Using a rental platform like Outdoorsy is easy. To start, simply visit the Outdoorsy website and browse the selection of RVs. You can narrow your search by type, so this is where your research from earlier will come in. Because RV owners from around the country rent out their RVs on the platform, you’ll find a wide range of choices as well as RV rental prices for every budget.

Find an RV that works for you, and simply book it, much like you would a hotel. It’s that easy! Many RV owners can even deliver the RV right to your door if you’re within a certain radius. If you have questions or issues, you can contact the RV owner or Outdoory’s support staff that is available 24/7.

van crossing bridge over body of water

3. Plan Your Trip

Once you’ve got your RV picked out, you can start planning the details of the trip! We’ll leave this part up to you, but here are a few general RV travel tips for beginners. 

Need some ideas? Outdoorsy’s Road Trip Guides will make planning a breeze.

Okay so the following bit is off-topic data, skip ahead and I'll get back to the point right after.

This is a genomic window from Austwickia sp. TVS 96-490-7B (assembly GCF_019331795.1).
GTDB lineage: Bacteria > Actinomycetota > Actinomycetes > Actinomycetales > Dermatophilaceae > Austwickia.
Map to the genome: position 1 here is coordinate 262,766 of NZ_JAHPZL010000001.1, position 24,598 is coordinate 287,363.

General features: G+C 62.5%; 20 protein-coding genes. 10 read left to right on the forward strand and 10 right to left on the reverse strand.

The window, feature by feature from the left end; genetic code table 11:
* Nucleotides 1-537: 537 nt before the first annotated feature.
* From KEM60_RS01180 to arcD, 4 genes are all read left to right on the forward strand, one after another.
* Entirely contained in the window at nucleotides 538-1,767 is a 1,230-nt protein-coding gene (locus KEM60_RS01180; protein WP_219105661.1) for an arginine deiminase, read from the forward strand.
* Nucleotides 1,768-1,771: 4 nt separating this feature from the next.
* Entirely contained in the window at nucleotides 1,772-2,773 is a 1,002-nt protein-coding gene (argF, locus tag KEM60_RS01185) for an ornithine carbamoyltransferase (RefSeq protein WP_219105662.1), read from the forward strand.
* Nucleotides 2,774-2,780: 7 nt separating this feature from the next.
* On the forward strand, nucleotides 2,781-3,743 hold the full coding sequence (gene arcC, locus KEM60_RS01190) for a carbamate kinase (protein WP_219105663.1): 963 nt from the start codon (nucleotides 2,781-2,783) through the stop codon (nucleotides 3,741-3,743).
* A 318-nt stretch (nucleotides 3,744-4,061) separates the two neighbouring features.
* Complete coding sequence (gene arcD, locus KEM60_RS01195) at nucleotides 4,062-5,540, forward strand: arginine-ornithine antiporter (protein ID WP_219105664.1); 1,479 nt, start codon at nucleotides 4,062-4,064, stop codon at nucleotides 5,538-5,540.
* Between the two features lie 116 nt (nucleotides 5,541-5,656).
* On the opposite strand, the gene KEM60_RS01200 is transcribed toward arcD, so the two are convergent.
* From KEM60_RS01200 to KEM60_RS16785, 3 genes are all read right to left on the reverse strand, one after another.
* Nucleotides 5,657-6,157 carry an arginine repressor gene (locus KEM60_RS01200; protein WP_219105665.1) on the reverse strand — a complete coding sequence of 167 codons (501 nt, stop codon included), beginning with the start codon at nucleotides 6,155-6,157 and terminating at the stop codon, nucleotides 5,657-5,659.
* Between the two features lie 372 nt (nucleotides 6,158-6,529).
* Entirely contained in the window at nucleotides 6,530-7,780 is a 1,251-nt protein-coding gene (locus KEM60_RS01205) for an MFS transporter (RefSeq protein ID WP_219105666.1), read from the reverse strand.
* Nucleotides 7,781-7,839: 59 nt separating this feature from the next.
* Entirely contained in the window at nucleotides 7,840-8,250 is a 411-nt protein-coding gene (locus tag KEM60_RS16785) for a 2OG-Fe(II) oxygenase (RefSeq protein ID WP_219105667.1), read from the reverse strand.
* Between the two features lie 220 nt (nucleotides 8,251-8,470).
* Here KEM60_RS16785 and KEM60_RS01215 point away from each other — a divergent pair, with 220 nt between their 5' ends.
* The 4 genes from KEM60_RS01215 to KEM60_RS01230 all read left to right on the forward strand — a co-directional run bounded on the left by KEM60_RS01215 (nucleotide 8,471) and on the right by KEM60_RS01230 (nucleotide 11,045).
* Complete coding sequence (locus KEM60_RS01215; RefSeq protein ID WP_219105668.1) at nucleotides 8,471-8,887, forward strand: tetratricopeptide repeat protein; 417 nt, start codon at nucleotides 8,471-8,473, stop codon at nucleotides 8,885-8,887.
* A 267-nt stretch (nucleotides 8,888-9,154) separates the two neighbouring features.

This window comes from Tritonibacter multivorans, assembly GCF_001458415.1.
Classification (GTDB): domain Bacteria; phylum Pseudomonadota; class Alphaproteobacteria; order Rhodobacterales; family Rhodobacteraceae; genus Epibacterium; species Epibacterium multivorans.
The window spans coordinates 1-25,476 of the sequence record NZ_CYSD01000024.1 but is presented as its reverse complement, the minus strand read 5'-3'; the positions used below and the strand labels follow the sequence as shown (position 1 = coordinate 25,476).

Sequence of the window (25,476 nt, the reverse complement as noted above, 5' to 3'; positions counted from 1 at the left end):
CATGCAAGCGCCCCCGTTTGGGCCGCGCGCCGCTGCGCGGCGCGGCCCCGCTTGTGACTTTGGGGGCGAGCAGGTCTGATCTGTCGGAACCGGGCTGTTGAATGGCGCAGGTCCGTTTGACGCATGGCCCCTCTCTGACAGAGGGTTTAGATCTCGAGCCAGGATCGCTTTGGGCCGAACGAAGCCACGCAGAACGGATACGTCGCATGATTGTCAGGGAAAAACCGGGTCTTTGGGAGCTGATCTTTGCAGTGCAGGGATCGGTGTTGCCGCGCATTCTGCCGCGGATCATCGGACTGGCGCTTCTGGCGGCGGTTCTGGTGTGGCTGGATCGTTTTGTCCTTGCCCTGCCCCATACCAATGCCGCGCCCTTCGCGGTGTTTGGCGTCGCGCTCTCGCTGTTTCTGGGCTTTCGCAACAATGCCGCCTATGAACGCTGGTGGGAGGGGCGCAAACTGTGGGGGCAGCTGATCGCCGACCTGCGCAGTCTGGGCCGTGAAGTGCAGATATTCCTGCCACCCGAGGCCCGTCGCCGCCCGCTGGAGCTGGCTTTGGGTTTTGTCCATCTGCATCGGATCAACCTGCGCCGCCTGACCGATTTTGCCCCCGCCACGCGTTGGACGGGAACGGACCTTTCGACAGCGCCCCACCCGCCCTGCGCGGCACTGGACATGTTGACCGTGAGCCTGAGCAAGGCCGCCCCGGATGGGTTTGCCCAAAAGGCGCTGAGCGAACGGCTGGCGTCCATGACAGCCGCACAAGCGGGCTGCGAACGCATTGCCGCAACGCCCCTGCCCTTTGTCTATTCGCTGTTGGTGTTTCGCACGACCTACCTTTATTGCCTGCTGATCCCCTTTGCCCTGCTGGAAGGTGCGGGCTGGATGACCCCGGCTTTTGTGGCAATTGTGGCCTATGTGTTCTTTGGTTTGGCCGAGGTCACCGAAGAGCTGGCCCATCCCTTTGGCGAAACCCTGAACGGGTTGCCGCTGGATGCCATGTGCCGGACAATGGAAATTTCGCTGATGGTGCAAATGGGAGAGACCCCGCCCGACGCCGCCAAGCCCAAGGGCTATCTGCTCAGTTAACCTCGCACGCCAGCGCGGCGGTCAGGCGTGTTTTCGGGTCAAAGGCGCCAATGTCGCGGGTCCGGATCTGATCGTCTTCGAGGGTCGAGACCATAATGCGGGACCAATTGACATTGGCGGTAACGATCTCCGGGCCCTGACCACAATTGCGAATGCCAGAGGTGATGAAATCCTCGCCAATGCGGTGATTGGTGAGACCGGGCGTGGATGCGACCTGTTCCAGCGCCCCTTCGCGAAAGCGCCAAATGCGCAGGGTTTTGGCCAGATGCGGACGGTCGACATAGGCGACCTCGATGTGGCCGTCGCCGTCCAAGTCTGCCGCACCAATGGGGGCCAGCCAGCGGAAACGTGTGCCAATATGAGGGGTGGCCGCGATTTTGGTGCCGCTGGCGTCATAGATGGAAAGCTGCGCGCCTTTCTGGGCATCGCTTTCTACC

RV Travel Tips

Two of the most important things you can do as an RV renter is 1) make sure you fully understand how to operate your rig and 2) plan what you can. 

Understanding Your Rig

Once you have your RV picked out, do a little research. Be sure you fully understand all aspects like hitching, unhitching, fueling up, and setting up camp. Oftentimes, there are a few steps involved, so don’t be afraid to ask questions. This can save you some headaches on your trip. 

Plan What You Can

Prepare what you can before you leave. Take a practice drive around your neighborhood to get familiar with the handling and controls of the RV. Look at what you’ll be eating, how often and where you’ll stop for gas and rest, and sights to see along the way.

You may be tempted to be spontaneous on this trip, but especially for first-time RVers, it’s important to do your homework and research ahead of time. 

Hit the Road

RV picked out? Check. Rig rented? Check. Planned, packed, and ready? Check. Now it’s time to hit the road! 

Katie Duncan

Outdoorsy Author